Scanning Probe Microscopy Study of Molecular Nanostructures on 2D Materials


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Virginia Tech


Molecules adsorbed on two-dimensional (2D) materials can show interesting physical and chemical properties. This thesis presents scanning probe microscopy (SPM) investigation of emerging 2D materials, molecular nanostructures on 2D substrates at the nanometer scale, and biophysical processes on the biological membrane. Two main techniques of nano-probing are used: scanning tunneling microscopy (STM) and atomic force microscopy (AFM). The study particularly emphasizes on self-assembled molecules on flat 2D materials and quasi-1D wrinkles.

First, we report the preparation of novel 1D C60 nanostructures on rippled graphene. Through careful control of the subtle balance between the linear periodic potential of rippled graphene and the C60 surface mobility, we demonstrate that C60 molecules can be arranged into a 1D C60 chain structure of two to three molecules in width. At a higher annealing temperature, the 1D chain structure transitions to a more closely packed, quasi-1D hexagonal stripe structure. The experimental realization of 1D C60 structures on graphene is, to our knowledge, the first in the field. It could pave the way for fabricating new C60/graphene hybrid structures for future applications in electronics, spintronic and quantum information.

Second, we report a study on nano-morphology of potential operative donors (e.g., C60) and acceptors (e.g., perylenetetracarboxylic dianhydride, aka. PTCDA) on wrinkled graphene supported by copper foils. We realize sub-monolayer C60 and PTCDA on quasi-1D and quasi-2D real periodic wrinkled graphene, by carefully controlling the deposition parameters of both molecules. Our successful realization of acceptor-donor binary nanostructures on wrinkled graphene could have important implications in future development of organic solar cells.

Third, we report an STM and spectroscopy study on atomically thin transition-metal dichalcogenides (TMDCs) material. TMDCs are emerging 2D materials recently due to their intriguing physical properties and potential applications. In particular, our study focuses on molybdenum disulfide (MoS2) mono- to few-layers and pyramid nanostructures synthesized through chemical vapor deposition. On the few-layered MoS2 nanoplatelets grown on gallium nitride (GaN) and pyramid nanostructures on highly oriented pyrolytic graphite (HOPG), we observe an intriguing curved region near the edge terminals. The measured band gap in these curved regions is consistent with the direct band gap in MoS2 monolayers. The curved features near the edge terminals and the associated electronic properties may contribute to understanding catalytic behaviors of MoS2 nanostructures and have potential applications in future electronic devices and catalysts based on MoS2 nanostructures.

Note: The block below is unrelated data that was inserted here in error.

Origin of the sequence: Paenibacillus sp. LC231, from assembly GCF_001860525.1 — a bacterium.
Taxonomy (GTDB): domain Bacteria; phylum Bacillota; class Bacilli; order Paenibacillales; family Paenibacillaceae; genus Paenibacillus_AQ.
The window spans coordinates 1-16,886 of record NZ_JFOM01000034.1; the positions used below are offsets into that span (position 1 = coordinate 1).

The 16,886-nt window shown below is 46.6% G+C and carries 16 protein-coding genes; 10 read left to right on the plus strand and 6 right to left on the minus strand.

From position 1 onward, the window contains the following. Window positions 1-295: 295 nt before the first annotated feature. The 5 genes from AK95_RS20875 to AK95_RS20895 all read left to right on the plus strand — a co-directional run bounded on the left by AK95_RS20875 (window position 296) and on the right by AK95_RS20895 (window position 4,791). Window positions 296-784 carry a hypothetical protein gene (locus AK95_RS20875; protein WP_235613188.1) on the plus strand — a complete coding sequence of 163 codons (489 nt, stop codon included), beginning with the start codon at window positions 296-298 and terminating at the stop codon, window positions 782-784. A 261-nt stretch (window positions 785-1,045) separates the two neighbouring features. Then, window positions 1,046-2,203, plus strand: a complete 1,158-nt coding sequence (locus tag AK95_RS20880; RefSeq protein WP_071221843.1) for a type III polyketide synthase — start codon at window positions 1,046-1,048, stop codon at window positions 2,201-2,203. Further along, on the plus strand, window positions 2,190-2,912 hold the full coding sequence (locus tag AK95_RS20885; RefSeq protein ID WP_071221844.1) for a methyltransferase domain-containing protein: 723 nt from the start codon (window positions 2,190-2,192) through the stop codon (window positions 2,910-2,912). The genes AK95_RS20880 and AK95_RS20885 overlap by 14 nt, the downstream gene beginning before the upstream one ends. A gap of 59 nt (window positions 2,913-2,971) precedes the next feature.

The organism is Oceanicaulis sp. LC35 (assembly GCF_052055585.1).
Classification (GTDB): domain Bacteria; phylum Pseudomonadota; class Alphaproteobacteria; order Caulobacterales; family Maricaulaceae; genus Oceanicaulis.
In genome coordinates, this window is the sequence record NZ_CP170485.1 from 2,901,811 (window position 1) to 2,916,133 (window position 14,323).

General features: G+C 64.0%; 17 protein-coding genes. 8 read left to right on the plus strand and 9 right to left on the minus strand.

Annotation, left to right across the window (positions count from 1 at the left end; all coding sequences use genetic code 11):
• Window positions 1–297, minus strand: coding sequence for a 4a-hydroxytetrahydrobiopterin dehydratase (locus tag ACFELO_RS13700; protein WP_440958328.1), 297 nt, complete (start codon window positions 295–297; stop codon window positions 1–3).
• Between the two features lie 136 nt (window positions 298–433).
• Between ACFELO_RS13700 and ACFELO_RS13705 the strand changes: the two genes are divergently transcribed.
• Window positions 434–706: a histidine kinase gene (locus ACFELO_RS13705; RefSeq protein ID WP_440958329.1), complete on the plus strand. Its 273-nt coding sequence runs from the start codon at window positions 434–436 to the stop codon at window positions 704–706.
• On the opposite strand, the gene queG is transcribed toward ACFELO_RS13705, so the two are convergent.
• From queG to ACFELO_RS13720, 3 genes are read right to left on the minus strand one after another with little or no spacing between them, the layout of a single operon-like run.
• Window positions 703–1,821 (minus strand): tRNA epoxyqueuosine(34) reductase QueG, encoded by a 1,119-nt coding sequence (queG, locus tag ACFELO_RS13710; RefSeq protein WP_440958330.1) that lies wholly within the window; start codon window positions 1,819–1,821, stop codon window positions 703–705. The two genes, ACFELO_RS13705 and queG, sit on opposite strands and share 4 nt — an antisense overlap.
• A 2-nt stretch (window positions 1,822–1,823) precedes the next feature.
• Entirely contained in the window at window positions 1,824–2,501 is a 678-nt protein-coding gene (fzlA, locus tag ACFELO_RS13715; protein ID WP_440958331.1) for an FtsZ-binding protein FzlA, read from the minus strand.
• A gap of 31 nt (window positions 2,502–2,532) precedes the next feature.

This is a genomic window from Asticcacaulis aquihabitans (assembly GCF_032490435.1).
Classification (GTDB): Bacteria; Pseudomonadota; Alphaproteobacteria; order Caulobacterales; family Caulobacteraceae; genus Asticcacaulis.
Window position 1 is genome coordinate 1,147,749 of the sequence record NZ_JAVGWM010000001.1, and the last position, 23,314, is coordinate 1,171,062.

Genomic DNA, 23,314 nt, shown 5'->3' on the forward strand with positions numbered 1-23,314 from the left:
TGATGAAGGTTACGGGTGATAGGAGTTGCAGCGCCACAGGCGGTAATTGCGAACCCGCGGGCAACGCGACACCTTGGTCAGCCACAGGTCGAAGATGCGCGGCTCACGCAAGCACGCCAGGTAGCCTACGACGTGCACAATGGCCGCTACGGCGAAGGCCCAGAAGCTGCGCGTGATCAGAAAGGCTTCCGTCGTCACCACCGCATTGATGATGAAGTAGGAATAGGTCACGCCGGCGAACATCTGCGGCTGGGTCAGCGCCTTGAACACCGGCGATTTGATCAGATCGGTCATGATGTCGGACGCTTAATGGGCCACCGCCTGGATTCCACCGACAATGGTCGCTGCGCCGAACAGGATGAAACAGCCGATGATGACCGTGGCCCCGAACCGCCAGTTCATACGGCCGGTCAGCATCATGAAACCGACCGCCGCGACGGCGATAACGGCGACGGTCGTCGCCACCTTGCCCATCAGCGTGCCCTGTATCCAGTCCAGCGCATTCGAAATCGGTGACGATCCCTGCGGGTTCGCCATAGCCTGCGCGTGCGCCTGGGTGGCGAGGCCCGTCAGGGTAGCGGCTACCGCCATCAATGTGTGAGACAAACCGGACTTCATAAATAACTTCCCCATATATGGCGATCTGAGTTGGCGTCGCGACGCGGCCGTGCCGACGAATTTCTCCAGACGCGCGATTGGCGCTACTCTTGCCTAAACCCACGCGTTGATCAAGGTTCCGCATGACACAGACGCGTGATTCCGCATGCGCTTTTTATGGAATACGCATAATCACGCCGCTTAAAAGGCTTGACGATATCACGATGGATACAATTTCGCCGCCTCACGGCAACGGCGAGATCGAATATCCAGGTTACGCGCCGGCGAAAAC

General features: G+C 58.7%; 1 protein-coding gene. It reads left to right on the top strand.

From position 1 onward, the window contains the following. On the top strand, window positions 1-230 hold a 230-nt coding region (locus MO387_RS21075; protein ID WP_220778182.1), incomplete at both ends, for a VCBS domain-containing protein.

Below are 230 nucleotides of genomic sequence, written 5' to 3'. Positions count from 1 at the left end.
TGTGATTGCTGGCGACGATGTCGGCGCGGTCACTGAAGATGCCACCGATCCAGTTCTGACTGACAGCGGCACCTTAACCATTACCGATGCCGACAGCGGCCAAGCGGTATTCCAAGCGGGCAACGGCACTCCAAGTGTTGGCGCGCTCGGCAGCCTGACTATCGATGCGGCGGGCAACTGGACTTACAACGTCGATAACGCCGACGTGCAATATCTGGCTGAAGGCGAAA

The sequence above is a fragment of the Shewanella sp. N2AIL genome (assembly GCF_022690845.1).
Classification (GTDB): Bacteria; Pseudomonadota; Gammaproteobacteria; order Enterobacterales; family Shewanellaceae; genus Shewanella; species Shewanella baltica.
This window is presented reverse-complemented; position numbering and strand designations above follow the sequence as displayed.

Finally, we report a liquid-cell AFM study on the endosomal protein sorting process on the biological lipid membrane. The sorting mechanism relies on complex forming between Tom1 and the cargo sorting protein, Toll interacting protein (Tollip). The induced conformational change in Tollip triggers its dissociation from the lipid membrane and commitment to cargo trafficking. This collaborative study aims at characterizing the dynamic interaction between Tollip and the lipid membrane. To study this process we develop the liquid mode of AFM. We successfully demonstrate that Tollip is localized to the lipid membrane via association with PtdIns3P (PI(3)P), a major phospholipid in the cell membrane involved in protein trafficking.



Scanning Tunneling Microscope (STM), Thermal Evaporation, Atomic Force Microscopy (AFM), Two-Dimensional (2D) Materials, One-Dimensional (1D) Nanostructures